Nicole Malofsky

Student: Nicole Malofsky

Project: Developing Functionalized Bioresorbable Membranes Using Natural and Synthetic Polymer Blends | View Poster (PDF)

Institution: Lehigh University

Major: Bioengineering

Advisor: Lesley Chow


Biodegradable polymers are integrated into 3D scaffolds to support cells and degrade as new tissue forms.1 The physical and biochemical properties of these materials must be tailored to mimic native tissue properties to promote functional regeneration. Our lab is developing new strategies to guide spatial tissue formation by combining functionalized polymers with advanced fabrication techniques.2 Our lab is creating tunable membrane scaffolds by blending synthetic and natural polymers such as poly(caprolactone) (PCL) and chitosan (CHI), respectively. The mechanical and chemical properties of these membranes can be modified by changing the PCL:CHI ratio, which specifically influences optical, mechanical, and degradation behavior. The resulting PCL/CHI membranes were imaged using DSLR camera, optical microscopy, and scanning electron microscopy while optical transparency was quantified using an absorbance microplate reader. Increasing CHI content improved optical transparency and increased membrane stability. In addition, we can functionalize the membrane with bioactive peptides, such as the canonical adhesion motif RGD, by incorporating peptide-PCL conjugates during membrane formation. This enables us to promote cell adhesion while maintaining desired physical properties. A biotinylated peptide-PCL conjugate was labeled with streptavidin-fluorescein isothiocyantate (FITC) to confirm presence of the peptide on the membrane surface. Membranes with and without the conjugate labeled with streptavidin-FITC showed that fluorescence was only detected in those containing the peptide-PCL conjugate. Future work involves mechanical testing and cell adhesion and viability studies. This work provides a platform for tuning multi-component tissue engineering constructs that more closely resemble the diverse mechanical and chemical properties of native donor tissues.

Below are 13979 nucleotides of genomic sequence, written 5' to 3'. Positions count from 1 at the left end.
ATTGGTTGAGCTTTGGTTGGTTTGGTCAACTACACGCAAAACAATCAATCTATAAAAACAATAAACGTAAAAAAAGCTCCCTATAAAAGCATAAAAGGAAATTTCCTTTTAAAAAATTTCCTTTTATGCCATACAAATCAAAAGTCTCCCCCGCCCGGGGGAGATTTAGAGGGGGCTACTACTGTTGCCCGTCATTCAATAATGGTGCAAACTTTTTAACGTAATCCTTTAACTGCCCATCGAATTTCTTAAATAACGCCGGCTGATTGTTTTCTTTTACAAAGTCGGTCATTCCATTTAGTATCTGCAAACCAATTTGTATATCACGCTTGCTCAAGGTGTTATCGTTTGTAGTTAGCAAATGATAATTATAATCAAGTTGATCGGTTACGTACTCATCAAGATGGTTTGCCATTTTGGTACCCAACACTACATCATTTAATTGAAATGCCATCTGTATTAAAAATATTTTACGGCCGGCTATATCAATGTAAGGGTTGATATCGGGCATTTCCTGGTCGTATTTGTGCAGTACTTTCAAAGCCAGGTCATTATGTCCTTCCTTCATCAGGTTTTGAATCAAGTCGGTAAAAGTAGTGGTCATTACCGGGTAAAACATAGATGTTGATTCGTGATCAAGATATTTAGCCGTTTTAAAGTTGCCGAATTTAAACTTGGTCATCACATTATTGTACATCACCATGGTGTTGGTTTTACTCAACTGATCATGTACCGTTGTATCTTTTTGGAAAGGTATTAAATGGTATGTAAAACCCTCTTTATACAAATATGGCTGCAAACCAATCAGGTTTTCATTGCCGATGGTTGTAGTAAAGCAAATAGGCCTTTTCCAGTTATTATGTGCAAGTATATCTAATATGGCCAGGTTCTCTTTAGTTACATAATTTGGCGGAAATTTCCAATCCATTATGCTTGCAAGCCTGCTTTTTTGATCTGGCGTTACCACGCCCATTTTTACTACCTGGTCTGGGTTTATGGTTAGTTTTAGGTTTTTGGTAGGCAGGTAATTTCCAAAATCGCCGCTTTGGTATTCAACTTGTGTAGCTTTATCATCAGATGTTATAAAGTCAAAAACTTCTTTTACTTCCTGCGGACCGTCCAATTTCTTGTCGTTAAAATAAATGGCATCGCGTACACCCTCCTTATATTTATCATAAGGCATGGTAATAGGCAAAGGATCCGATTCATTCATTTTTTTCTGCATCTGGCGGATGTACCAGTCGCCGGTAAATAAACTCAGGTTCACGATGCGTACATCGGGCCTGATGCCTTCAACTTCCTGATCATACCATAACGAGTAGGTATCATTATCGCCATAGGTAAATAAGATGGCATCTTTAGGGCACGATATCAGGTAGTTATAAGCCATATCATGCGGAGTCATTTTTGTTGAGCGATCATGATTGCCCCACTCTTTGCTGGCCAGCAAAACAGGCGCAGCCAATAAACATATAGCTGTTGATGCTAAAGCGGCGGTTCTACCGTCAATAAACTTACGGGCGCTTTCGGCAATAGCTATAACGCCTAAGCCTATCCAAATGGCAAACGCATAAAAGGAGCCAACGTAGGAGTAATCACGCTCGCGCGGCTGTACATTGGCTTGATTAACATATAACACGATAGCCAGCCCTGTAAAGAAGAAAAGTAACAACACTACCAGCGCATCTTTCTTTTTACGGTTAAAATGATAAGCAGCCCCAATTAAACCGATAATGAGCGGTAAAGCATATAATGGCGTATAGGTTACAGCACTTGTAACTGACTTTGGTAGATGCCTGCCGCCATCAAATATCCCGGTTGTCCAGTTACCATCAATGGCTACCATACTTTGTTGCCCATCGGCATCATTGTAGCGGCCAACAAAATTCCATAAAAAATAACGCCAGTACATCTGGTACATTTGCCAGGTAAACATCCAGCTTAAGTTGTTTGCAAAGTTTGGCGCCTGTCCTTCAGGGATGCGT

1. Lopes MS, Jardini AL, Filho RM. Procedia Engineering 42(1): 1402-1413, 2012.
  2. Chow LW, et al. Advanced Healthcare Materials 3(9): 1381-1386, 2014.

About Nicole Malofsky

Nicole Malofsky, is a Lehigh University senior studying Bioengineering with a concentration in Biomaterials and Biomechanics on the pre-med track. After graduating this upcoming May, Nicole will pursue a Masters in Healthcare Systems Engineering at Lehigh University. She has performed undergraduate research with Dr. Lesley Chow since Fall of 2016. Nicole’s work focuses on the design of novel biomaterials for tissue engineering and regenerative medicine applications. The Chow Lab is developing new strategies to guide spatial tissue formation by combining functionalized polymers with advanced fabrication techniques. Specifically, Nicole is developing functionalized bioresorbable membranes using natural and synthetic polymer blends. She was previously selected to present her research at venues such as the 2018 Northeast Bioengineering Conference and 2018 Lehigh University Expo. As a 2018 Iacocca International Internship recipient, Nicole worked as a Biotechnology Research Intern for a vascular access device company, Access for Life, in Haifa, Israel. She identified and developed opportunities for improvement in repetitive vascular access therapies targeting chronic disease patients. On top of her three years of bioengineering research, Nicole was selected to be a Senior Peer Mentor in the Technical Entrepreneurship Capstone Program, elected Kappa Delta President by her peers, became a Tour Guide and now serves as an Admissions Fellow, clearly demonstrating her leadership in the University Community. 

Lehigh Engineering Undergraduate Research Symposium

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